An Unsung Beneficiary of This $130 Billion Acquisition
Verizon's acquisition of Vodafone's 45% stake in Verizon Wireless for a whopping $130 billion would be one of the biggest acquisitions in history. While it clearly benefits both Verizon and Vodafone, there is another beneficiary that investors seem to have forgotten.
How does it benefit Verizon?
Verizon Wireless is the largest mobile network operator in the U.S., with nearly 120 million subscribers. In 2012, Verizon's wireless segment contributed $75.8 billion of the company's $115.8 billion in operating revenue. More importantly, Verizon created $21.7 billion in operating income from this segment, essentially all of its operating income.
Clearly, with a 55% share, it's evident why Verizon would want to acquire the remaining 45% of this business. It is a cash cow, and the operating profit gained from the acquisition would pay for the $130 billion buyout price fairly quickly. Not to mention, Verizon would become very cheap following the acquisition.
Verizon trades at just 1.1 times sales and 15 times next year's earnings. This acquisition might make Verizon more attractive to investors from a valuation point of view.
What about Vodafone?
For Vodafone, $130 billion (nearly half paid in cash) would pay off its $66 billion in debt and add to its $20 billion cash position. While Vodafone would lose the majority of its $71.4 billion in revenue, Bloomberg reports that part of the deal, either now or later, will include Verizon's 23% stake in Vodafone Italia, worth $5.3 billion to Vodafone.
Therefore, Vodafone may become expensive relative to its revenue and income, but with a market cap of just $154 billion, the $130 billion it receives will allow the company operational flexibility moving forward. Not to mention, Vodafone would have the healthiest balance sheet among telecom giants.
What's beneath the Surface?
The fact that Vodafone will become smaller, Verizon becomes larger, and Vodafone becomes cash-rich brings up an interesting point, which is the amount of additional capital brought to the global telecom sector.
The Wall Street Journal reports that Verizon plans to fund $60 billion of the acquisition via debt, and that it is meeting with up to 10 different banks to raise the $60 billion. This means that $60 billion of new telecom money will be introduced to the sector, or to Vodafone.
Sure, Vodafone will receive Verizon's $5.7 billion in cash and its share in Vodafone Italia, but the $60 billion in cash is new money. Vodafone will then turn its focus on Europe, Africa, Asia, and the Middle East, all regions where Vodafone has a large presence.
However, investors will want to see action on behalf of Vodafone, and I find it highly unlikely that it will sit on its $130 billion. This can lead to large build-outs -- expansion which directly benefits the companies that are in those regions with the resources to grow Vodafone's network.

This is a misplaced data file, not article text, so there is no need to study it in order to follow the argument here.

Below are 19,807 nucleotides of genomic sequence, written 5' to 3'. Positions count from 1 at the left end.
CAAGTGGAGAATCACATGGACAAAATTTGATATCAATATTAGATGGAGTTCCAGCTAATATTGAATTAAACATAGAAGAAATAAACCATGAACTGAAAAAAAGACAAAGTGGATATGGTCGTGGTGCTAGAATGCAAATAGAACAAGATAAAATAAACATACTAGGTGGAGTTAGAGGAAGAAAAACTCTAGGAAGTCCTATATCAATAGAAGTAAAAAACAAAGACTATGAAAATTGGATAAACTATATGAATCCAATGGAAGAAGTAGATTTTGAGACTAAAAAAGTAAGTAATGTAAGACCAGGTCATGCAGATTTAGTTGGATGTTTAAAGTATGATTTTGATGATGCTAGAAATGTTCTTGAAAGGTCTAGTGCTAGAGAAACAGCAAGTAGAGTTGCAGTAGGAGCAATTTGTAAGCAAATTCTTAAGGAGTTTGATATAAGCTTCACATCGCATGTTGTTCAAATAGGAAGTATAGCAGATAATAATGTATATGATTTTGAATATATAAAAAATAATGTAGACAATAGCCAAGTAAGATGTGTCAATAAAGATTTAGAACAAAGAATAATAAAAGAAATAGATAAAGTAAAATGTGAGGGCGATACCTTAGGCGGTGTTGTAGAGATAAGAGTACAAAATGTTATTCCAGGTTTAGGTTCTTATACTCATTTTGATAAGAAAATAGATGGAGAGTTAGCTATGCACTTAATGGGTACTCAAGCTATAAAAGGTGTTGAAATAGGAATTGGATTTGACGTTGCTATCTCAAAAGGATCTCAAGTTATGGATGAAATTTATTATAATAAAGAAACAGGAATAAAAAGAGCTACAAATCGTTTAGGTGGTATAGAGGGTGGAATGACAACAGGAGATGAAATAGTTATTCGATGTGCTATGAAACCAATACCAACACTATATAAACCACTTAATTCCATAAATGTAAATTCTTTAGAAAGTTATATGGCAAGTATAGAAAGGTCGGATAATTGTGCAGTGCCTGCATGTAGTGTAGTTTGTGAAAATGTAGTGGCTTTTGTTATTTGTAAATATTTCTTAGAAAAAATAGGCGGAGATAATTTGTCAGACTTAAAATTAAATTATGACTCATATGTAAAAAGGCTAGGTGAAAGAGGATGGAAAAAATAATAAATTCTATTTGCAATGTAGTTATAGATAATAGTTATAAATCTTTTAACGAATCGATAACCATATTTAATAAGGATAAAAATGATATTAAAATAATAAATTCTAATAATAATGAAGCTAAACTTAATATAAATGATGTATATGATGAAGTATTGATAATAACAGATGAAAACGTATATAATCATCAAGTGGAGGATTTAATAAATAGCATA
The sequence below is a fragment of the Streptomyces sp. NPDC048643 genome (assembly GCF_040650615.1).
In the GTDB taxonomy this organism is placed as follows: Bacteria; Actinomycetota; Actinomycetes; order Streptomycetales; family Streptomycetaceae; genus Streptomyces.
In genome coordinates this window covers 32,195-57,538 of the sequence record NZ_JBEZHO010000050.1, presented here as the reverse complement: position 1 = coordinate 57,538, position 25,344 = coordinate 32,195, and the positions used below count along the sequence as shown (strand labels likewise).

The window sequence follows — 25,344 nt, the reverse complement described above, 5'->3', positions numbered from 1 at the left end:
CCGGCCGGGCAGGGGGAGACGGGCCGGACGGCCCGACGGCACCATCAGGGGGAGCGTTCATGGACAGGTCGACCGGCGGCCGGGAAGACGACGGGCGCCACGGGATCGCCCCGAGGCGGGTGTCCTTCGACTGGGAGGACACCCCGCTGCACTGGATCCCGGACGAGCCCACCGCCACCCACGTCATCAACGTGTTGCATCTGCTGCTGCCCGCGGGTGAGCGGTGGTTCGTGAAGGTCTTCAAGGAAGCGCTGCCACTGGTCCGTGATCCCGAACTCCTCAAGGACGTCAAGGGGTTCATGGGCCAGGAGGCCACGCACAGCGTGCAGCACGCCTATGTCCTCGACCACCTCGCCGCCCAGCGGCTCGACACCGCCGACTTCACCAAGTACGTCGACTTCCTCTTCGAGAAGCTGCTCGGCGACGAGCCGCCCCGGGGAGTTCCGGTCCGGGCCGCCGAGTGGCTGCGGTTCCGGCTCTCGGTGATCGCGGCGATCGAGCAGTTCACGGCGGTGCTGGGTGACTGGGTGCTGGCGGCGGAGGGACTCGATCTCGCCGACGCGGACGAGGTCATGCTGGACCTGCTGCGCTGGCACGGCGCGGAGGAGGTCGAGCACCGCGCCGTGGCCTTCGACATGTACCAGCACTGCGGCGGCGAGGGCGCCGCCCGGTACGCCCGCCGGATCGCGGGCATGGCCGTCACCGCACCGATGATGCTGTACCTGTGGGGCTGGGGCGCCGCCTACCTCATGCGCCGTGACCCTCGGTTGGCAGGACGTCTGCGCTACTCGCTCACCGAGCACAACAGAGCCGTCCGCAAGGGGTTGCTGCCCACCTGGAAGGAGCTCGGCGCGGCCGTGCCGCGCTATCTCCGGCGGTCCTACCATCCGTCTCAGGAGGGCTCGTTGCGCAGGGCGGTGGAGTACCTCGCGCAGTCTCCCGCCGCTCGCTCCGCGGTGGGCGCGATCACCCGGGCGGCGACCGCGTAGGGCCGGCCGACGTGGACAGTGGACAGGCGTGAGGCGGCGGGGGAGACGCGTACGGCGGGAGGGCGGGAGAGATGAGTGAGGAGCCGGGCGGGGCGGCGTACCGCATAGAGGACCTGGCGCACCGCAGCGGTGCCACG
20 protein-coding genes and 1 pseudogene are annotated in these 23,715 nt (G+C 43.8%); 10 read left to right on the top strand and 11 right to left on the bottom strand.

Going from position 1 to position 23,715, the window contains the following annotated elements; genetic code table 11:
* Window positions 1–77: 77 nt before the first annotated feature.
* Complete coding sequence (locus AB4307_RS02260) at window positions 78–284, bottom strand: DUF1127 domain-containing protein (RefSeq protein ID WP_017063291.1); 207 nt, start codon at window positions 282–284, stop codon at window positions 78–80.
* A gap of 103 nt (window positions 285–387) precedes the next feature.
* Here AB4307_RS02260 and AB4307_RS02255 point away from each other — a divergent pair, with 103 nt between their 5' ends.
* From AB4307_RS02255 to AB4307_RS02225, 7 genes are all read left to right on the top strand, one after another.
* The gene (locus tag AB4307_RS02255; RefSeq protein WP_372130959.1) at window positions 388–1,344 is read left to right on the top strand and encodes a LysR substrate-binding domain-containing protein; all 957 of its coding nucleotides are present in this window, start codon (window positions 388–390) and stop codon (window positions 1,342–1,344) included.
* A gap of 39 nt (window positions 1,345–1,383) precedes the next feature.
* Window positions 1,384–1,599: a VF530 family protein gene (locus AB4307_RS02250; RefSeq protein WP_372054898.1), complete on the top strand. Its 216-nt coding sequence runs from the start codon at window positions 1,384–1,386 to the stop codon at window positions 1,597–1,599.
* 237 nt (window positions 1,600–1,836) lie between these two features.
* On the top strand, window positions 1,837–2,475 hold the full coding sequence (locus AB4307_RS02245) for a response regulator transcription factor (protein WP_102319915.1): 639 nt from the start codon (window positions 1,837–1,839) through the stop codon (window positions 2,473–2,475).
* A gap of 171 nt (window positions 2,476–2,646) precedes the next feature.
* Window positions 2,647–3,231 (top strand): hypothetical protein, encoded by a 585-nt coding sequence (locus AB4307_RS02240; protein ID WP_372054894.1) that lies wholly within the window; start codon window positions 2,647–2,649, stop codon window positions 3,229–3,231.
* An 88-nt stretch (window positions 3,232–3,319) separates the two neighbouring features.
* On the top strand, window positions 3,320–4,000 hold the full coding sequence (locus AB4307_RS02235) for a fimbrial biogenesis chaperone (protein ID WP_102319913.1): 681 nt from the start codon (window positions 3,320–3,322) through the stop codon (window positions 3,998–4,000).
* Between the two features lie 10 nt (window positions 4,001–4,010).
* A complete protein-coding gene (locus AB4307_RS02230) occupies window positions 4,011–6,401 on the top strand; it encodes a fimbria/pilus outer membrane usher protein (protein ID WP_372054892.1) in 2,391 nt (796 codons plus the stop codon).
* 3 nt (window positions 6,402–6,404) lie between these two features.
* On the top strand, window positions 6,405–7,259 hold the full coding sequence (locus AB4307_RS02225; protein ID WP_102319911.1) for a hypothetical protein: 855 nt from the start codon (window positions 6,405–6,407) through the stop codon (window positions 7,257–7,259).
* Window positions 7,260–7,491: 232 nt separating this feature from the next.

Which company could benefit most?
The first company that comes to mind is Alcatel-Lucent , which is a European-based telecom equipment company with more than 30,000 patents that operates in seven segments of the telecom space in all major countries.
Due to Alcatel-Lucent's market cap of just $6 billion, most don't realize the pure size of this company, having revenue of almost $19 billion in the last 12 months. Nearly half of Alcatel's annual sales come from the Americas, but the company does have a large presence in other markets such as Asia Pacific (18% of sales), Europe (26% of sales), and the Middle East and Africa (7% of sales ).
Alcatel is making large investments in markets outside the U.S., but up until this point, most have not paid off. The company has just 23% of its 70,000 employees in North America, while 57% are in Europe and Asia, which are continents where Vodafone might look to expand rapidly.
Due to its operational reach, Alcatel looks best-positioned to benefit from the large cash position that Vodafone will receive. And with such a cheap market capitalization relative to sales, we might even see Vodafone stretch further and acquire the telecom equipment company.
Vodafone is acquisitive by nature, and such an acquisition would add revenue and position Vodafone to expand rapidly in emerging markets.
Last year, AT&T announced that it would spend $22 billion on capital expenditures for each of the following three years, which is a $3 billion rise compared to 2012. Telecom stocks rallied in response. But the potential increases in capital expenditures for Vodafone are unprecedented.
The $60 billion in new money coming into the sector is a game changer, and extremely important for those companies who could earn some of that money. Surprisingly, global telecom equipment makers are not trading significantly higher on the Verizon/Vodafone acquisition news.
It's hard to imagine that Alcatel and other global equipment companies would not earn some of the $130 billion that Verizon is paying to Vodafone. Clearly, this is great news for such companies, and it's news that the market is apparently not noticing.
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The article An Unsung Beneficiary of This $130 Billion Acquisition originally appeared on Fool.com.Brian Nichols is long Verizon. The Motley Fool recommends Vodafone. Try any of our Foolish newsletter services free for 30 days. We Fools may not all hold the same opinions, but we all believe that considering a diverse range of insights makes us better investors. The Motley Fool has a disclosure policy.